Finland and Japan discuss issues of global and regional security

TOKYO (Agencies): Japanese Prime Minister Fumio Kishida and Finnish Prime Minister Sanna Marin, who is on a visit to Japan, discussed issues of the international situation and regional security at the meeting.
“Now that we are at a historical crossroads, the cohesion of countries like Finland that share common values is required,” Kishida said in his welcoming speech.
The Prime Minister of Finland confirmed that both countries share common values. The parties also reaffirmed their commitment to the implementation of the principle of an “open and free Indo-Pacific regi-on”, by which Japan usually means China ‘s increased activity in this region.
The leaders of Japan and Finland strongly condemned Russia’s aggression in Ukraine and agreed on the need for a resolute, united response to the unfolding crisis that is threatening the rules-based global order.
Finnish Prime Minister Sanna Marin told her Japanese counterpart Fumio Kishida about Finland’s plans to potentially join the North Atlantic Treaty Organization, a historic move that she said would “strengthen” the international community that shares universal values.
“We see the security of Europe and the Indo-Pacific region as inseparable and oppose any unilateral attempts to change the status quo by force anywhere in the world,” Kishida said during a joint press briefing with Marin at his office.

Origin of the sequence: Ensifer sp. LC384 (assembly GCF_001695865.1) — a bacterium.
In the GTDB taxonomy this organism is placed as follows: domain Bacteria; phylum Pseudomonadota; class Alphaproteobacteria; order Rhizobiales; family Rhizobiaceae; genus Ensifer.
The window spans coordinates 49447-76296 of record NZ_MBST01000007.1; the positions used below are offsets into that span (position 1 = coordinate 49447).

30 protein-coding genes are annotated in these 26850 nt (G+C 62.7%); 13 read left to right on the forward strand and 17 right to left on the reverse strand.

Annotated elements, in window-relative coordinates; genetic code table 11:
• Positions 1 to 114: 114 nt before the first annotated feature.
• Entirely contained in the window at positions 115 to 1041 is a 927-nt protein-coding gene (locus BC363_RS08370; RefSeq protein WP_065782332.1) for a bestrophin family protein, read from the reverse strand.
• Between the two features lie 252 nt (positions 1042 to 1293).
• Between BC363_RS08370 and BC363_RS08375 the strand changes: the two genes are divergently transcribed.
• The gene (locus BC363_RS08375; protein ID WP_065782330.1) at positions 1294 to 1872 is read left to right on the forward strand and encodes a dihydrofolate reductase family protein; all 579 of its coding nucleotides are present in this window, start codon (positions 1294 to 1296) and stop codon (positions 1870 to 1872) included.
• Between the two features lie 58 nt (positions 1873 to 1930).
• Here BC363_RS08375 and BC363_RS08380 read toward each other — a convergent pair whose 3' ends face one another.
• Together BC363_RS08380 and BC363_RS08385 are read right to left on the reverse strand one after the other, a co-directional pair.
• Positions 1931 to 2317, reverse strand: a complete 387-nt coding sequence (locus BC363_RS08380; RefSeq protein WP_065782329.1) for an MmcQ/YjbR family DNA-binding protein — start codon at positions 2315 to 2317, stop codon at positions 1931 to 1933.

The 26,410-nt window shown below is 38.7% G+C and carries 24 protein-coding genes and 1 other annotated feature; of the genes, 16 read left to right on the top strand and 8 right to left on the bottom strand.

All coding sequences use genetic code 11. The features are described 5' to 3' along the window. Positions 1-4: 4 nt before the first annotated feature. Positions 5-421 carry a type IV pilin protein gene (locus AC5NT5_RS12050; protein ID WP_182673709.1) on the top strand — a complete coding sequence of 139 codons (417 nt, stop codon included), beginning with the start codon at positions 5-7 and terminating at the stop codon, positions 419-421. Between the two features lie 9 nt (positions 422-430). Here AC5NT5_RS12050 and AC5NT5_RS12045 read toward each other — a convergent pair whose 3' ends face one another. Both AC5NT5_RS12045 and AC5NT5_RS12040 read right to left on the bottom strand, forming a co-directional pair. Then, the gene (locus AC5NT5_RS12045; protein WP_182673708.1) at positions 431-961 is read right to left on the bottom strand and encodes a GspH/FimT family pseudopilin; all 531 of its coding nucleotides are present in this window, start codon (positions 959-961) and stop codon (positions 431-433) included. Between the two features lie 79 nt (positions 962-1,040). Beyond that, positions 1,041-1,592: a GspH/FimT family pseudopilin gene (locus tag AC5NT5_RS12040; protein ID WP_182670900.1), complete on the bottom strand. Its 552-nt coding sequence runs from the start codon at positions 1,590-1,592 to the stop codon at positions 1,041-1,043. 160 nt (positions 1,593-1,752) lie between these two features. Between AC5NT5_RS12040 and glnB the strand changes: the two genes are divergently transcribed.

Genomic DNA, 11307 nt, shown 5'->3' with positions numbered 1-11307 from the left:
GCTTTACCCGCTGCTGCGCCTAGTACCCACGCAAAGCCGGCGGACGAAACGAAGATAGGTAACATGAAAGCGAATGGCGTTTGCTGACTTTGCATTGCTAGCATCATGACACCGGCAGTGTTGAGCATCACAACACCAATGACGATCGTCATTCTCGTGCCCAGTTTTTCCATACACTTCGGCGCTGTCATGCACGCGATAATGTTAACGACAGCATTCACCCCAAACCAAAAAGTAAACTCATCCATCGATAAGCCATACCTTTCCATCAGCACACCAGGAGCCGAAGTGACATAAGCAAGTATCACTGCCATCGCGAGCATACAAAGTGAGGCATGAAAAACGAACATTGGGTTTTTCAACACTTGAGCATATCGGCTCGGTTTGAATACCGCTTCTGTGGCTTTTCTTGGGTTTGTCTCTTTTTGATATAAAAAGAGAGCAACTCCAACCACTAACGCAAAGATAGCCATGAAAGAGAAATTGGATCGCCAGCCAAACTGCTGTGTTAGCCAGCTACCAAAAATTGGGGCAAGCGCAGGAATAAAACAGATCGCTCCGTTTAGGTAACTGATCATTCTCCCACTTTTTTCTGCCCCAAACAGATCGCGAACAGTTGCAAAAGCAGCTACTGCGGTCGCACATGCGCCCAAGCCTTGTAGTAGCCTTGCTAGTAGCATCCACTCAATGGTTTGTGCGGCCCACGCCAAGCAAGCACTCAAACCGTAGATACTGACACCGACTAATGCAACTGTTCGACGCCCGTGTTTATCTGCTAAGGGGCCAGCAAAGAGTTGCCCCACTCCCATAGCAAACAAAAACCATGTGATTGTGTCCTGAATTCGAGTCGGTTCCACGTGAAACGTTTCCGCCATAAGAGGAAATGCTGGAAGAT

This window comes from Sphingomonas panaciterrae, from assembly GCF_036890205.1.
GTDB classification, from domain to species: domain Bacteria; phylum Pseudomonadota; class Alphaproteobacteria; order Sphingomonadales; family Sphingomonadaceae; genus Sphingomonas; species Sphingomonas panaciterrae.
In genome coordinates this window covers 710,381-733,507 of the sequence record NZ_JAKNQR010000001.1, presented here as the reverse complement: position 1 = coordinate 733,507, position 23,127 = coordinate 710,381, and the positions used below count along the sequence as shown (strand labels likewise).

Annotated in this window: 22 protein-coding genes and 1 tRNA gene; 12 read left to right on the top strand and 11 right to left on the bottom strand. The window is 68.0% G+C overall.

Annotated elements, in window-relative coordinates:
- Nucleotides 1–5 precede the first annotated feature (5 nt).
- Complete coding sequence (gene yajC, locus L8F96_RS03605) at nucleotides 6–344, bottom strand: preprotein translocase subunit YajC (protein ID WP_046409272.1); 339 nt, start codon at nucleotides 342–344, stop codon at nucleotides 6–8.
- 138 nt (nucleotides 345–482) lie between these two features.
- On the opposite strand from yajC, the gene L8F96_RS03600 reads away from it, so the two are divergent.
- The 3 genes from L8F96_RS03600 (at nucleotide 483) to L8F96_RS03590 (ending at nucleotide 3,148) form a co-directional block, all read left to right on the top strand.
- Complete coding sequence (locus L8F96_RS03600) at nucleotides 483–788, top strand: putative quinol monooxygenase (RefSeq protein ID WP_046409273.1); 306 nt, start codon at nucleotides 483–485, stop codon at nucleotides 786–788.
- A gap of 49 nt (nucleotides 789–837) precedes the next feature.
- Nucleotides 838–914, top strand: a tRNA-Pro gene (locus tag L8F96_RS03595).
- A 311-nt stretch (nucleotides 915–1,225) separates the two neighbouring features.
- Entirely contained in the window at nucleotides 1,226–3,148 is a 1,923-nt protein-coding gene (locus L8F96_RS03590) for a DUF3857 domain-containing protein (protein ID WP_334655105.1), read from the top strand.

“We will deepen cooperation with Finland in responding to Russia’s aggression in Ukraine and realizing a ‘free and open’ Indo-Pacific,” Kishida said.
Since the Russian aggre-ssion began in February, Kishida has repeatedly raised concerns about its ramifications beyond Europe. Japan, along with the United States and other like-minded nations, is pushing for a “free and open” Indo-Pacific as an assertive China is expanding its sphere of influence.
The crisis in Ukraine has motivated Finland and its neighbor Sweden, both of which have faced Russian aggression in the past, to consider joining NATO, a collective security framework seen by Russian President Vladimir Putin as a threat to his nation’s security because of its eastward expansion.
Ahead of the summit, Marin told an event in Tokyo that her government will make a decision on applying for NATO membership soon.
Finland, which shares a border stretching around 1,-300 kilometers with Russia, had been engaged in high-level dialogue with it until the Ukraine war began. As a member of the European Union, however, Finland is now a strong advocate of further sanctions against Russia, Marin said.
“Russia violates openly international law, and the Charter of the United Nations. Their atrocities against civilians continue. This cannot be accepted from any nation, and even less from a permanent member of the Security Council,” she said.
Marin said she discussed the “general disappointment” toward the U.N. Security Council, given that the power of veto has been abused. “We must reform the council to become transparent, more effective and more representative,” she said.
In the summit, the Japanese and Finnish leaders agreed to work toward a world free of nuclear weapons, a key goal for Kishida. Marin said Finland is “very concerned” about North Korea’s missile and nuclear development.
Japan and Finland have been deepening ties as strategic partners that share universal values such as democracy and respect for the rule of law. On the economic front, science and technology are key areas of cooperation as Finland is known to be forward-thinking in terms of digitalization.